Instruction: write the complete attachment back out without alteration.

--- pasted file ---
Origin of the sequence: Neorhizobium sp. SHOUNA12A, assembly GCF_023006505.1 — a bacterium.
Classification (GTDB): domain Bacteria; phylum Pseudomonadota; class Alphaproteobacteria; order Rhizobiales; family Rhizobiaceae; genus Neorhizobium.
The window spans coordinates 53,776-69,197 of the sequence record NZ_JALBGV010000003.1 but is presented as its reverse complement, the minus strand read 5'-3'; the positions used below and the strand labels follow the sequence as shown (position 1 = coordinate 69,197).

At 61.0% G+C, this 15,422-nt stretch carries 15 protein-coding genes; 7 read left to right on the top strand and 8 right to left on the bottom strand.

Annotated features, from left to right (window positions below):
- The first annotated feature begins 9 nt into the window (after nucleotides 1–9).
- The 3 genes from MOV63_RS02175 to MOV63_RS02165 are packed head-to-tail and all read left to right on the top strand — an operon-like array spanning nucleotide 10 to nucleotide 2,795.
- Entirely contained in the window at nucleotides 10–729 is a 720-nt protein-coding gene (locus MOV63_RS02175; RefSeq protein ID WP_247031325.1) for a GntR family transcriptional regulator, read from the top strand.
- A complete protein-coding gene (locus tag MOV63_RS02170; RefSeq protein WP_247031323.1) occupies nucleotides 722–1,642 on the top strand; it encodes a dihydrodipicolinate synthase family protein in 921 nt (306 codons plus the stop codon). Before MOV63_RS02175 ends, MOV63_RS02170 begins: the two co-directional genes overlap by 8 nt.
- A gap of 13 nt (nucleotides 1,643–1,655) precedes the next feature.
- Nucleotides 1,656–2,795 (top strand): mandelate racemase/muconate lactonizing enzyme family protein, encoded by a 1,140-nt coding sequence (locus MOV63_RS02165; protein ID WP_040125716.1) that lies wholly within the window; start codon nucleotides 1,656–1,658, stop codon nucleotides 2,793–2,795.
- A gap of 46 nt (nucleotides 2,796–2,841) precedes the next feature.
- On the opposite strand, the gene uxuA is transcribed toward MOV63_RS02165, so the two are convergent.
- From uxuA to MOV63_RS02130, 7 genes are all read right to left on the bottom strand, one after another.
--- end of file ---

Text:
Origin of the sequence: Neorhizobium sp. SHOUNA12A, assembly GCF_023006505.1 — a bacterium.
Classification (GTDB): domain Bacteria; phylum Pseudomonadota; class Alphaproteobacteria; order Rhizobiales; family Rhizobiaceae; genus Neorhizobium.
The window spans coordinates 53,776-69,197 of the sequence record NZ_JALBGV010000003.1 but is presented as its reverse complement, the minus strand read 5'-3'; the positions used below and the strand labels follow the sequence as shown (position 1 = coordinate 69,197).

At 61.0% G+C, this 15,422-nt stretch carries 15 protein-coding genes; 7 read left to right on the top strand and 8 right to left on the bottom strand.

Annotated features, from left to right (window positions below):
- The first annotated feature begins 9 nt into the window (after nucleotides 1–9).
- The 3 genes from MOV63_RS02175 to MOV63_RS02165 are packed head-to-tail and all read left to right on the top strand — an operon-like array spanning nucleotide 10 to nucleotide 2,795.
- Entirely contained in the window at nucleotides 10–729 is a 720-nt protein-coding gene (locus MOV63_RS02175; RefSeq protein ID WP_247031325.1) for a GntR family transcriptional regulator, read from the top strand.
- A complete protein-coding gene (locus tag MOV63_RS02170; RefSeq protein WP_247031323.1) occupies nucleotides 722–1,642 on the top strand; it encodes a dihydrodipicolinate synthase family protein in 921 nt (306 codons plus the stop codon). Before MOV63_RS02175 ends, MOV63_RS02170 begins: the two co-directional genes overlap by 8 nt.
- A gap of 13 nt (nucleotides 1,643–1,655) precedes the next feature.
- Nucleotides 1,656–2,795 (top strand): mandelate racemase/muconate lactonizing enzyme family protein, encoded by a 1,140-nt coding sequence (locus MOV63_RS02165; protein ID WP_040125716.1) that lies wholly within the window; start codon nucleotides 1,656–1,658, stop codon nucleotides 2,793–2,795.
- A gap of 46 nt (nucleotides 2,796–2,841) precedes the next feature.
- On the opposite strand, the gene uxuA is transcribed toward MOV63_RS02165, so the two are convergent.
- From uxuA to MOV63_RS02130, 7 genes are all read right to left on the bottom strand, one after another.